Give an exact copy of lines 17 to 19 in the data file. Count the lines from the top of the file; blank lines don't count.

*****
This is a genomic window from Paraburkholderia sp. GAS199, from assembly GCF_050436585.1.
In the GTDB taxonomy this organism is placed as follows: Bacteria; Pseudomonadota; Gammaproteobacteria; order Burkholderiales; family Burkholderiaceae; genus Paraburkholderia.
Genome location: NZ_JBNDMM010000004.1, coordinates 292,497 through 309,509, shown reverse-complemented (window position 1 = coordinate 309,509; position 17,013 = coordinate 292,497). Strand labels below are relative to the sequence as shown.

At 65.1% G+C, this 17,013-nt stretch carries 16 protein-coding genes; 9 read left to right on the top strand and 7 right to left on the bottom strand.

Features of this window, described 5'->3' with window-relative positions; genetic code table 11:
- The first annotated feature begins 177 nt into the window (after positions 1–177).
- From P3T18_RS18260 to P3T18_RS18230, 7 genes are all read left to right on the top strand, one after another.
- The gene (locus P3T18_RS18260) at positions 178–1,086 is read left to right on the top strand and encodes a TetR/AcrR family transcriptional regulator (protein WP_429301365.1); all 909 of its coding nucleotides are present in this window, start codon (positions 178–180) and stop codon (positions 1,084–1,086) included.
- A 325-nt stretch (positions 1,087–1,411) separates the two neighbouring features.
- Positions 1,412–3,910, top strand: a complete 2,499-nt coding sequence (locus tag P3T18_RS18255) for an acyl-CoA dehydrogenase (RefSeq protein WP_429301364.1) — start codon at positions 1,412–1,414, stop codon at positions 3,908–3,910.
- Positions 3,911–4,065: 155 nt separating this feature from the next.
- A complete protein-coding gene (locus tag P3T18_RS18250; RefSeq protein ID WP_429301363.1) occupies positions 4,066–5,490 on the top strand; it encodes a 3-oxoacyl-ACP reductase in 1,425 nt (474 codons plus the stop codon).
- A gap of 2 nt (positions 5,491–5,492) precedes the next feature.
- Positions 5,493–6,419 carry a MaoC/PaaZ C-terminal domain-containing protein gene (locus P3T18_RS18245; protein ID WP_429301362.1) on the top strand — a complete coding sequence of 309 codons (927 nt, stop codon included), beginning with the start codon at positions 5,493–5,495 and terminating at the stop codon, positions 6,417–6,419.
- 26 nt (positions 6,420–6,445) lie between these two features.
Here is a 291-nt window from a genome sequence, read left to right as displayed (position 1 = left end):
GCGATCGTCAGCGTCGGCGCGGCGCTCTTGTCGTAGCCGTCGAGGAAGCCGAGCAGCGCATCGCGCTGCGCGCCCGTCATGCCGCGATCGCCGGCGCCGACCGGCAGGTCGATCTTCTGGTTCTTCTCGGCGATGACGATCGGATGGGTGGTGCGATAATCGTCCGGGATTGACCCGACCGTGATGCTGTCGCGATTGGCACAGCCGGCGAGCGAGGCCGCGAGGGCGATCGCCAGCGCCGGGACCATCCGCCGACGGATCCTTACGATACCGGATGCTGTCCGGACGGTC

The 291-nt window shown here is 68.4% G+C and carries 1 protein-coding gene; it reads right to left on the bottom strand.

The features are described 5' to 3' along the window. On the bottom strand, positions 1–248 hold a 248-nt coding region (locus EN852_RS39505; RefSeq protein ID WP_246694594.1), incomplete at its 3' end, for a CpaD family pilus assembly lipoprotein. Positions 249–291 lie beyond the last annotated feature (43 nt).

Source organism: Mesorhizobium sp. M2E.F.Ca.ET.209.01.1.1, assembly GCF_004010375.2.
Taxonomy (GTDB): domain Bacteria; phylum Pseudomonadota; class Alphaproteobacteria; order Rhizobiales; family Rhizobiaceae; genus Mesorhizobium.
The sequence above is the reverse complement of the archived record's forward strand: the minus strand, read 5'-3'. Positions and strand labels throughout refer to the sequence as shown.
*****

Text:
GCGATCGTCAGCGTCGGCGCGGCGCTCTTGTCGTAGCCGTCGAGGAAGCCGAGCAGCGCATCGCGCTGCGCGCCCGTCATGCCGCGATCGCCGGCGCCGACCGGCAGGTCGATCTTCTGGTTCTTCTCGGCGATGACGATCGGATGGGTGGTGCGATAATCGTCCGGGATTGACCCGACCGTGATGCTGTCGCGATTGGCACAGCCGGCGAGCGAGGCCGCGAGGGCGATCGCCAGCGCCGGGACCATCCGCCGACGGATCCTTACGATACCGGATGCTGTCCGGACGGTC

The 291-nt window shown here is 68.4% G+C and carries 1 protein-coding gene; it reads right to left on the bottom strand.

The features are described 5' to 3' along the window. On the bottom strand, positions 1–248 hold a 248-nt coding region (locus EN852_RS39505; RefSeq protein ID WP_246694594.1), incomplete at its 3' end, for a CpaD family pilus assembly lipoprotein. Positions 249–291 lie beyond the last annotated feature (43 nt).